Why we do what we do and how to change.

Original Author – Charles Duhigg

Let’s have a bet.

I bet you have encountered the following scenarios below. 100% certainty, period.

There’s a point of time in life, where you just feel like you need to get rid of your status quo.

You feel that you are not living up to your own standard.

You know you need to get rid of something in your life and move on.

You look into the mirror, you don’t recognise yourself any longer.

You are disgusted by your own sloppy self.

No way. Enough is enough. I can’t keep on going on like this anymore.

“I want to be better. I need a change.”

You started to buck yourself up, declutter yourself.

You signed up for gym memberships. You exercised an hour everyday and ate only salad for lunch and dinner.

You said no to alcohol and ordered plain water during gathering.

You stopped dropping by the casino during the weekends.

You went to bed at 10 PM, and woke up at 6 AM to read self-motivation books.

You feel that you are now thinking straight. Super motivated.

This time will be different. You are not going back to the old self.

Not today.

However, when tough times hit you, when the temptation is strong, POOF. You fall back to your old self again.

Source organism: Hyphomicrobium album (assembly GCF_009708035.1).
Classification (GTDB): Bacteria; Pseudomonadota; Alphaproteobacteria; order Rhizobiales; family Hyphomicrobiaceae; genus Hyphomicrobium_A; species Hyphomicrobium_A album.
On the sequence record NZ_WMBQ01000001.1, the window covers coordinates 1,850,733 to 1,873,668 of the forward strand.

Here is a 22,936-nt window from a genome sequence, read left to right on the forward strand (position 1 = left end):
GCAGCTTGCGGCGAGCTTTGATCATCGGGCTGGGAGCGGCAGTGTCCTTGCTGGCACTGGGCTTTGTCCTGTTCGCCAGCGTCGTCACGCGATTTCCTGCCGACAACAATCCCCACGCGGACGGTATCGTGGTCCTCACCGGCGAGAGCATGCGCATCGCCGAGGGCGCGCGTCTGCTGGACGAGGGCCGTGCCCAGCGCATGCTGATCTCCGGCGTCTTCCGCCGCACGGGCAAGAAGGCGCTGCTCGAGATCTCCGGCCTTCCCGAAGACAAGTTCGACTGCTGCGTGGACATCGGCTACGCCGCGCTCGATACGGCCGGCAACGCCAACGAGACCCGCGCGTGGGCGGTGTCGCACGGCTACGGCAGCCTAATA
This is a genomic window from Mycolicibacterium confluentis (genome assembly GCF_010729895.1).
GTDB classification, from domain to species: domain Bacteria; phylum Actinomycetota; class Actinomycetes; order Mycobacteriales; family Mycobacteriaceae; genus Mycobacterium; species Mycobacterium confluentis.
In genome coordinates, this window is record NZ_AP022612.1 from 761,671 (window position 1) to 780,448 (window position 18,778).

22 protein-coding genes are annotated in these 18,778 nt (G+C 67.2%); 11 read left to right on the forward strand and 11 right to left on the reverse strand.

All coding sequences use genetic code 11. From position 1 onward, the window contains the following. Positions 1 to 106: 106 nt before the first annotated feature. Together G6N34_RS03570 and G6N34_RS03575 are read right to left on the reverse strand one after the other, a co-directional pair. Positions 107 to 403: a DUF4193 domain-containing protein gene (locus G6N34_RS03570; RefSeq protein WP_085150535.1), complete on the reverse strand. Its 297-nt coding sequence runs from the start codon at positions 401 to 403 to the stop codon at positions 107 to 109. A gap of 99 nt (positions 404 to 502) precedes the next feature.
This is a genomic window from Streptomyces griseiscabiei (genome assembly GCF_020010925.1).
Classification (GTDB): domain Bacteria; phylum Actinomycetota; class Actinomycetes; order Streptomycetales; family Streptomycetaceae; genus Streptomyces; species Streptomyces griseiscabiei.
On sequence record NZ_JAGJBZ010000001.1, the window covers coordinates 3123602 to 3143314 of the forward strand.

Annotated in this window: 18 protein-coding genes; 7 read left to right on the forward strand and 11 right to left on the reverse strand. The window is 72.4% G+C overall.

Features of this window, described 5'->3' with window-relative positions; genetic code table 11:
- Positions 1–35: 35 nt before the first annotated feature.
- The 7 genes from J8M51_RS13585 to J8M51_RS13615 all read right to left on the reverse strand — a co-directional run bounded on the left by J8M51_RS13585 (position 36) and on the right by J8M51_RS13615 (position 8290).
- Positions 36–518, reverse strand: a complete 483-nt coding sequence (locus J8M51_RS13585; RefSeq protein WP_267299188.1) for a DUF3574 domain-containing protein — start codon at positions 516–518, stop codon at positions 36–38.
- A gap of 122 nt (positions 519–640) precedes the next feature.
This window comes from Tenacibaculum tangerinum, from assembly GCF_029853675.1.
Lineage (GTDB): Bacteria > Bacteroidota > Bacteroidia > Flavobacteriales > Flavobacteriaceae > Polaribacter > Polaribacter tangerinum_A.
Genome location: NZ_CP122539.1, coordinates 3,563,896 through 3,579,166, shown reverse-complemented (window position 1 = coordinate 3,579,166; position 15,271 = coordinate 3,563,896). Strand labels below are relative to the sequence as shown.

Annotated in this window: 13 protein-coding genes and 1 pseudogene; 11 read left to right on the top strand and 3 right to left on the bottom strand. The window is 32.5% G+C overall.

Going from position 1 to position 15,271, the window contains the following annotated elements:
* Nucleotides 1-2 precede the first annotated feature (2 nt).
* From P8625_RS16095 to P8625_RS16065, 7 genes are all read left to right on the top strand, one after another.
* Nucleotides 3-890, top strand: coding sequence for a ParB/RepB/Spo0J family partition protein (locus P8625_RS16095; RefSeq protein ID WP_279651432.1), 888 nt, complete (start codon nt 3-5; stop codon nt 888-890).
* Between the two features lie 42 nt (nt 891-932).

Poof.

All your filthy old habits take over you, again.

You started munching on all the junk food, again.

You finished a few towers of beer with friends last night.

You have no idea why, but you started gambling, and lost.

You stayed up late at night watching Netflix, and did not finish the book.

You screwed up again. Back to ground zero.

Next time, I will try again. It has been rough recently.

Let me indulge myself first. Just today.

Sounds familiar to you?

The problem is, bad habits, once established in our human mind, cannot easily be erased.

When something is so deeply engraved onto your brain, it becomes part of you. It is like breathing, but more subtle.

They live within your subconscious mind. You tend to perform them more often than you thought you would.

Is like your brain automatically did the decision making process for you.

You can try to battle them over willpower and motivation. For some time.

When your willpower muscles get sore, temptations get strong.

Our life with a definite form, is but a mass of habits.

And if you do not yet understand the underlying structure of habits, you are more than likely prone to give in, and travel back to the old days.

This is why it is so important to grasp the idea of how habits are formed.

Sometimes, it is not about getting rid of the old habits. It is about changing what you do, to achieve the same reward you were craving for.

You cannot extinguish a bad habit, you can only change it.